State Department to provide Mexican security agency with surveillance apparatus

Civil liberties advocates say the system could violate Americans’ privacy rights.

The State Department plans to award a contract to provide a Mexican government security agency with a system that can intercept and analyze information from all types of communications systems in Mexico, the second such system it has funded in the past five years.

The American Civil Liberties Union expressed concern that the technology also could scoop up communications from American citizens in the United States in contact with Mexicans.

State’s Bureau of International Narcotics and Law Enforcement Affairs, in a contract notice published late Friday, said it will fund what it called the Mexico Technical Surveillance System for use by that country’s Public Security Secretariat to “continue to help deter, prevent and mitigate acts of major federal crimes in Mexico that include narcotics trafficking and terrorism.”

State said it will purchase a monitoring system that enables “the timely receipt, processing, analysis and storage of communications from the national telephonic and other communications service providers in Mexico” and then turn it over to the Mexican government.

The statement of work for the procurement noted the security secretariat has operated a communications interception system since 2006 based on the Reliant Monitoring System provided by Verint Systems Inc., which “intercepts virtually any wired, wireless or broadband communication network and service,” according to the company.

The new procurement will more than triple the capacity of the current Verint system from 30 workstations to 107, State said. The procurement is competitive, but State came close to ruling out any other bidder except Verint with the caveat that “the new equipment must function seamlessly with the existing in a single system or be entirely replaced.”

According to James Bamford, author of three books on the National Security Agency, NSA used Verint technology to snoop on Americans. In an April 3 article in Wired, Bamford said Verint was founded by Israelis working for their nation’s supersecret Unit 8200. On its website, Verint directs press queries on its cyber intelligence products to a contact in Israel.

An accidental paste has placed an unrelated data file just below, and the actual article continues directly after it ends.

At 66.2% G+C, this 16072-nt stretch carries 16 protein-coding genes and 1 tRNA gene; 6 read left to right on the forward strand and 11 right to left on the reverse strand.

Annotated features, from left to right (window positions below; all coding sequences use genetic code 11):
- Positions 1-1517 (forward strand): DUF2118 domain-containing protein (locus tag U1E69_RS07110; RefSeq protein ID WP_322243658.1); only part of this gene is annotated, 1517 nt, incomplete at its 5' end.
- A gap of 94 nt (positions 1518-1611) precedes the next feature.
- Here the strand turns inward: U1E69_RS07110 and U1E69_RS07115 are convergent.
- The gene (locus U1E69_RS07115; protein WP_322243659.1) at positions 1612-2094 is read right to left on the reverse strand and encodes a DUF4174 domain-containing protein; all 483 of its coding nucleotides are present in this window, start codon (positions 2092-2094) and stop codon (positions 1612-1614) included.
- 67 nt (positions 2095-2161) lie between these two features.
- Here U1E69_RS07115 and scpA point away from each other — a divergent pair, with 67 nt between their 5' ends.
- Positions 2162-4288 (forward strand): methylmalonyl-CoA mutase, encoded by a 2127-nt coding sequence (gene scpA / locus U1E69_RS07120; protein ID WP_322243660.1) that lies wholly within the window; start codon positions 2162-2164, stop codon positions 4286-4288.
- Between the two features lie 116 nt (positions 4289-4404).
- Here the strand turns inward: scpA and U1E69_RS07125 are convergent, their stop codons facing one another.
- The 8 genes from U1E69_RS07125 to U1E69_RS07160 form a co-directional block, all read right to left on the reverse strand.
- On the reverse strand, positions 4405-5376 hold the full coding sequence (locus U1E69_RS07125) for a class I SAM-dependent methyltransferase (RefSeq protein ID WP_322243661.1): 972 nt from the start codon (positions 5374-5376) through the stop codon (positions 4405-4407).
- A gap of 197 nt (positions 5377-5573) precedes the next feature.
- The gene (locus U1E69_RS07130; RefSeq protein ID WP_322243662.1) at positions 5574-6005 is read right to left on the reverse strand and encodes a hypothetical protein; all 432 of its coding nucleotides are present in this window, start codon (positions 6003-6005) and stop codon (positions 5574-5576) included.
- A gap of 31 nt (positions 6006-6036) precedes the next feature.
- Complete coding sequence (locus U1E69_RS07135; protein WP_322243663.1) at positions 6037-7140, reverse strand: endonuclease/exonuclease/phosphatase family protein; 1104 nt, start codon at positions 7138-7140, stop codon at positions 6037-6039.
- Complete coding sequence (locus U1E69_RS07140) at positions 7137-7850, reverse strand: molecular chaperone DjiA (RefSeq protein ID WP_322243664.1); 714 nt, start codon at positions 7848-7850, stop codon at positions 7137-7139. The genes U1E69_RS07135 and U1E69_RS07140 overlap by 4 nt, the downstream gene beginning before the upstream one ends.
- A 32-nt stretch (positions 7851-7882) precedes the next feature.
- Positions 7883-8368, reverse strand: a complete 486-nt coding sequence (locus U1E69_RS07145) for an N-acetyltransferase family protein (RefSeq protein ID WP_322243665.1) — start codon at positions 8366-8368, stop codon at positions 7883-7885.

This is the second contract that State has funded to tap into Mexican telecommunications systems. On Feb. 23, 2007, it awarded a little-noticed $2.9 million contract to Verint for something known as the Communications Intercept system for another Mexican government entity, the Federal Investigations Agency.

That contract called for Verint to provide a system capable of intercepting calls from wired and wireless communications systems, as well as VoIP phone services in Mexico, with a capacity to store online 25,000 hours of phone calls. That system also was designed to intercept email, Internet Relay Chat messages and file transfers for the Federal Investigations Agency.

Thomas Elfmont, in a 2010 master’s thesis for a degree in security studies at Georgetown University, wrote that FIA’s Communications Intercept system was built to network government agents and agencies in both Mexico and the United States. He also said the system’s monitoring station is jointly run by Mexico and the United States.

Elfmont said that since 2007, the Communications Intercept system has played a key role in the location and capture of drug-trafficking kingpins.

Michelle Richardson, legislative counsel for the ACLU, said the problem with the type of “bulk collection” systems that State has funded for two Mexican government agencies is sooner or later they will collect information on U.S. citizens. Richardson said a significant number of phone calls to the United States originate in Mexico, making it “inevitable” that Americans will have their calls intercepted by the systems.

State and Verint did not respond to queries from Nextgov. Interested bidders must respond to the Mexico Technical Surveillance System solicitation by May 21.

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